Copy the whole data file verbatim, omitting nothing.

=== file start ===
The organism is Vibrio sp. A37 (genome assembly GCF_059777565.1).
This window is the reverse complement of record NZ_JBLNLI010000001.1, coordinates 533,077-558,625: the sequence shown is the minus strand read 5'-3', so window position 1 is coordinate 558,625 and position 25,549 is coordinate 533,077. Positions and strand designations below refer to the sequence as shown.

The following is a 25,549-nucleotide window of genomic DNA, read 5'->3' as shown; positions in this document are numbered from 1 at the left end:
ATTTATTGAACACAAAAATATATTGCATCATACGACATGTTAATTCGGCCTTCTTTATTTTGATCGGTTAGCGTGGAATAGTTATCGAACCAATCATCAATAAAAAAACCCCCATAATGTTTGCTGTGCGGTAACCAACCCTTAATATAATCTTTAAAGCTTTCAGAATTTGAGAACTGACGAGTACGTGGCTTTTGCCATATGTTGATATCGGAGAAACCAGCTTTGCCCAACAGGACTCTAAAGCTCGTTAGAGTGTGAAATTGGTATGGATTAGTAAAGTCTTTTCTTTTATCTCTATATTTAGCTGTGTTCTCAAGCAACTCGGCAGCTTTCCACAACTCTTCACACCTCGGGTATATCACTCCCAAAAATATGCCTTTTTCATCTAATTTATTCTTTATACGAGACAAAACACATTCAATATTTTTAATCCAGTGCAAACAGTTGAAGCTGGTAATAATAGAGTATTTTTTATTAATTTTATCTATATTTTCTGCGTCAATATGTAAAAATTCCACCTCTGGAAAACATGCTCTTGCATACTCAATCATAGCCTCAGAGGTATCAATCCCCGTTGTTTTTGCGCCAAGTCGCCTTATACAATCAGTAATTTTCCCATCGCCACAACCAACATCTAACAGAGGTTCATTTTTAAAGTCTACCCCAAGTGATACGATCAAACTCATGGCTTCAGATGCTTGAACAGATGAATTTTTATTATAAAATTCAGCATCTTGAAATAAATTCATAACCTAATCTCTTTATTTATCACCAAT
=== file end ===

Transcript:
The organism is Vibrio sp. A37 (genome assembly GCF_059777565.1).
This window is the reverse complement of record NZ_JBLNLI010000001.1, coordinates 533,077-558,625: the sequence shown is the minus strand read 5'-3', so window position 1 is coordinate 558,625 and position 25,549 is coordinate 533,077. Positions and strand designations below refer to the sequence as shown.

The following is a 25,549-nucleotide window of genomic DNA, read 5'->3' as shown; positions in this document are numbered from 1 at the left end:
ATTTATTGAACACAAAAATATATTGCATCATACGACATGTTAATTCGGCCTTCTTTATTTTGATCGGTTAGCGTGGAATAGTTATCGAACCAATCATCAATAAAAAAACCCCCATAATGTTTGCTGTGCGGTAACCAACCCTTAATATAATCTTTAAAGCTTTCAGAATTTGAGAACTGACGAGTACGTGGCTTTTGCCATATGTTGATATCGGAGAAACCAGCTTTGCCCAACAGGACTCTAAAGCTCGTTAGAGTGTGAAATTGGTATGGATTAGTAAAGTCTTTTCTTTTATCTCTATATTTAGCTGTGTTCTCAAGCAACTCGGCAGCTTTCCACAACTCTTCACACCTCGGGTATATCACTCCCAAAAATATGCCTTTTTCATCTAATTTATTCTTTATACGAGACAAAACACATTCAATATTTTTAATCCAGTGCAAACAGTTGAAGCTGGTAATAATAGAGTATTTTTTATTAATTTTATCTATATTTTCTGCGTCAATATGTAAAAATTCCACCTCTGGAAAACATGCTCTTGCATACTCAATCATAGCCTCAGAGGTATCAATCCCCGTTGTTTTTGCGCCAAGTCGCCTTATACAATCAGTAATTTTCCCATCGCCACAACCAACATCTAACAGAGGTTCATTTTTAAAGTCTACCCCAAGTGATACGATCAAACTCATGGCTTCAGATGCTTGAACAGATGAATTTTTATTATAAAATTCAGCATCTTGAAATAAATTCATAACCTAATCTCTTTATTTATCACCAAT